1. First you must write a Pre-Action Protocol (PAP) letter to the public body you want to challenge, setting out your claim and what you want as a resolution. A response is normally expected within two weeks.
  2. If the public body is unwilling to change its decision, you can apply for permission to make a judicial review claim. At this point the court will decide whether or not you have an arguable case to make based on evidence provided by both sides. This step does not apply in statutory appeal cases.
  3. If permission is denied, you can request an oral hearing to reconsider your application. If permission is denied again, you can appeal to the Court of Appeal for the decision to be reconsidered again.
  4. If permission is granted at either of these stages, the case then moves to the substantive hearing.
  5. Both parties submit more detailed documents supporting their positions.
  6. A few weeks before the date of the hearing both parties submit skeleton arguments summarising their cases
  7. The hearing itself takes place and the judge considers the evidence and arguments provided by the claimant and the public body.
  8. The judge submits a written decision detailing his or her fully reasoned decision and any orders resulting from it.
  9. Either the claimant or the public body can appeal the decision at the Court of Appeal within 14 days.
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What Outcome Can I Expect From A Judicial Review Claim?

There are four many remedies that the Court can order if a judicial review claim is successful:

  • Quashing order: overturns the decision, obliging the public body to take the decision again
  • Prohibitory order: prohibits the public body from make the unlawful decision again in the future
  • Mandatory order: orders the public body to do something it had a duty to do
  • Declaration: declares how a particular law should be interpreted

There are also rare cases – such as those involving human rights violations – in which the Court awards compensation to the claimant.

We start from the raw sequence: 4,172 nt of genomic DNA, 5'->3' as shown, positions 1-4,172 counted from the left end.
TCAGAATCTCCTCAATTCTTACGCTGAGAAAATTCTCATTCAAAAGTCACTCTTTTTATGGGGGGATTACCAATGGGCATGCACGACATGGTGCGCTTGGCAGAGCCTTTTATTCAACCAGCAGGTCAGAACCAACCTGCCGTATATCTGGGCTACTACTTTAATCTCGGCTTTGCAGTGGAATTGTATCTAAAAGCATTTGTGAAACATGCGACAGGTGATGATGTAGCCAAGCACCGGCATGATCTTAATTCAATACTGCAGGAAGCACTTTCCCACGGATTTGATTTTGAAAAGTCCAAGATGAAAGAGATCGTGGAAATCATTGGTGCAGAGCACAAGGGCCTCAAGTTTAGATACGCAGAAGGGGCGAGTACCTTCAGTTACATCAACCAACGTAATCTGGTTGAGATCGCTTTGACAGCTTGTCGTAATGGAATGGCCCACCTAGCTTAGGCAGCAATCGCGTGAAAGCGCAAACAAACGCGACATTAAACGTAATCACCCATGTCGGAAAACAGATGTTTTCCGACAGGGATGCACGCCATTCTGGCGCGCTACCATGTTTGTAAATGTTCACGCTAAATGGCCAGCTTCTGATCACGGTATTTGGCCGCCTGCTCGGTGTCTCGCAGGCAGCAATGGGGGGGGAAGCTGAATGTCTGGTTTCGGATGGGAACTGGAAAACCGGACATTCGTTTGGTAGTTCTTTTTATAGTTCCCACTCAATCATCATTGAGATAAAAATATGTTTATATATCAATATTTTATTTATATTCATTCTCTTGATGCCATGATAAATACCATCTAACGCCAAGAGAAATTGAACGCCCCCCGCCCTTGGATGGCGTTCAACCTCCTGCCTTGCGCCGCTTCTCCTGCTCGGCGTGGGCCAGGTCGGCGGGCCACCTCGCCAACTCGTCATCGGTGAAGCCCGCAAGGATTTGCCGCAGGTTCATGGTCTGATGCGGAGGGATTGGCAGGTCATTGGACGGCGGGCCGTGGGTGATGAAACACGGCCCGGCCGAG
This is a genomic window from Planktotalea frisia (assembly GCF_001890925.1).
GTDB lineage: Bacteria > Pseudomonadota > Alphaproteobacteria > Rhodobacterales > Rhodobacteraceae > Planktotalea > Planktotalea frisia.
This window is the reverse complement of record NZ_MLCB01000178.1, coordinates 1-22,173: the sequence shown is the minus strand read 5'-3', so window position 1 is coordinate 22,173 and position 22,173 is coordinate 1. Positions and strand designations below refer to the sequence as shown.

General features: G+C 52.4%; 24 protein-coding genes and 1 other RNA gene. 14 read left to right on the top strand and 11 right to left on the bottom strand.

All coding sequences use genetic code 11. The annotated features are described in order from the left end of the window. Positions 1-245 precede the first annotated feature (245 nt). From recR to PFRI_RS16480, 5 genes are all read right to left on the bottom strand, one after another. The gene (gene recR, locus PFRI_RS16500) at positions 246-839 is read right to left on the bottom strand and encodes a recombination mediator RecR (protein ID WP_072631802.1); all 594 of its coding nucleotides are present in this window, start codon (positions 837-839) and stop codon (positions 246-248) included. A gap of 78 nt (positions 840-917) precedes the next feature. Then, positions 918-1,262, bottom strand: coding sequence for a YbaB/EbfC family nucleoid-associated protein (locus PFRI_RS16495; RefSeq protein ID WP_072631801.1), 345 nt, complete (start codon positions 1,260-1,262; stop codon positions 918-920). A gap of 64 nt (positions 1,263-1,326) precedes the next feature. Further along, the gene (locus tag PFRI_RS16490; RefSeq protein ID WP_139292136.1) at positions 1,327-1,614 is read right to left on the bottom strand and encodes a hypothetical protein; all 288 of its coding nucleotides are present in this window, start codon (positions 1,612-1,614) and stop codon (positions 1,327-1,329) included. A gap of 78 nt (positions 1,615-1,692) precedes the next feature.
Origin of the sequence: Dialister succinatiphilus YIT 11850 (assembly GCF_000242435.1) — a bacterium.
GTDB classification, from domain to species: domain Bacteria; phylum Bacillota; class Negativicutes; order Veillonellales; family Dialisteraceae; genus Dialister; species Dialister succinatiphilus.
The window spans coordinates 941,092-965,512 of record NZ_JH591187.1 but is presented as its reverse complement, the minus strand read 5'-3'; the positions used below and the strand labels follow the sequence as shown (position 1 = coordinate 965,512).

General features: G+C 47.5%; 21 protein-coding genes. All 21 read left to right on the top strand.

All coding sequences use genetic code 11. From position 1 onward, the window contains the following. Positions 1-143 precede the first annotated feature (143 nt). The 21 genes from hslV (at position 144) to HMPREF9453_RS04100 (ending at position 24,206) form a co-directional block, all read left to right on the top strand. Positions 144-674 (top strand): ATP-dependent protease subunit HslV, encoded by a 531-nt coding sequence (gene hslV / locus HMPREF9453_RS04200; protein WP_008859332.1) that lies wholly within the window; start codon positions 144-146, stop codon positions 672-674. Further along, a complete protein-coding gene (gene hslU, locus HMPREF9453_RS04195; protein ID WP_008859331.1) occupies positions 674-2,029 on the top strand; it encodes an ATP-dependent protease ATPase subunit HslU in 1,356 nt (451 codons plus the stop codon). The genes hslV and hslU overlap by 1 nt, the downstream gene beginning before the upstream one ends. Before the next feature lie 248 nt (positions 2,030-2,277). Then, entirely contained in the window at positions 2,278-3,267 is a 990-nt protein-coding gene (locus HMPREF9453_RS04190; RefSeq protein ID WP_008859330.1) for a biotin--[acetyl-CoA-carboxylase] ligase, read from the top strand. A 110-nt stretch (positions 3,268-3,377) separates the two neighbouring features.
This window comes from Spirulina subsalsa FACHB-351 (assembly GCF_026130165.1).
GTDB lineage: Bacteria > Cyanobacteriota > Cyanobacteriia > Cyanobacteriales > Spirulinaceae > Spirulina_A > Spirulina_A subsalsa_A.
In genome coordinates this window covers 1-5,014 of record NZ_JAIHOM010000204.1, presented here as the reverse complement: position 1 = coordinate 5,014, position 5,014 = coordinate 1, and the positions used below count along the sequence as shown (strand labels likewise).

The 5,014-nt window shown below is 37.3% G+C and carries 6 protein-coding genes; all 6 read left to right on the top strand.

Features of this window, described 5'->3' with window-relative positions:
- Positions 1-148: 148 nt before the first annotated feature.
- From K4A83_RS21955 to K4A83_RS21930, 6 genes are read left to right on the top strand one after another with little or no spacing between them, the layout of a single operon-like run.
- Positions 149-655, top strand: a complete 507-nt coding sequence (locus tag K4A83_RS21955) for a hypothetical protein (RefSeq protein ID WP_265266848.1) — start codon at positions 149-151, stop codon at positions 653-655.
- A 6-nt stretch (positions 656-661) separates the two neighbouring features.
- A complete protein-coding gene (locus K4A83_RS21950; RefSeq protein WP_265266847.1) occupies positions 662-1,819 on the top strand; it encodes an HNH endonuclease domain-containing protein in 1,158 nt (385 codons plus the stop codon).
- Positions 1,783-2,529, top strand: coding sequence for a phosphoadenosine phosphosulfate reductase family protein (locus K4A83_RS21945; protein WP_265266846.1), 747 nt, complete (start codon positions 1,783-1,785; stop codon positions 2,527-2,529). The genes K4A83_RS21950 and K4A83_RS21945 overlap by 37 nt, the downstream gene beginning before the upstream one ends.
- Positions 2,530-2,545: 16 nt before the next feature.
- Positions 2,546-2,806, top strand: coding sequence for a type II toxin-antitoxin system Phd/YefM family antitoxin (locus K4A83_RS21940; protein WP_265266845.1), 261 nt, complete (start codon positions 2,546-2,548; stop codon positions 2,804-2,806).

It is important to note that the judge has the discretion to award no remedy at all if they rule that the claimant has been unreasonable or if their application was not prompt enough. To find out how we can help ensure your judicial review claim gets the outcome you want, call us on 0800 028 1943 and speak to one of our experts.


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Who Can Make a Judicial Review Claim?

Anyone can make a judicial review claim, including:

  • Individuals
  • Businesses
  • Campaign groups
  • Charities
  • NGOs

It doesn’t matter how many have been affected by the decision or how many might benefit from it being overturned. You can make a claim even if you are the only person affected.

You or your organisation can also claim on behalf of someone else even if you haven’t been affected yourself. This is particularly relevant for decisions affecting children and adults without the mental capacity to make a claim themselves.

It is important for organisations making judicial review claims to be able to present at least one person that has a genuine interest in the case. You can’t challenge a decision just because it’s unlawful – you have to show that it has actually affected someone.

You should only make a judicial review claim as a last resort. Claimants who have failed to explore alternatives such as mediation, complaints procedures or appeals are likely to have their claims dismissed.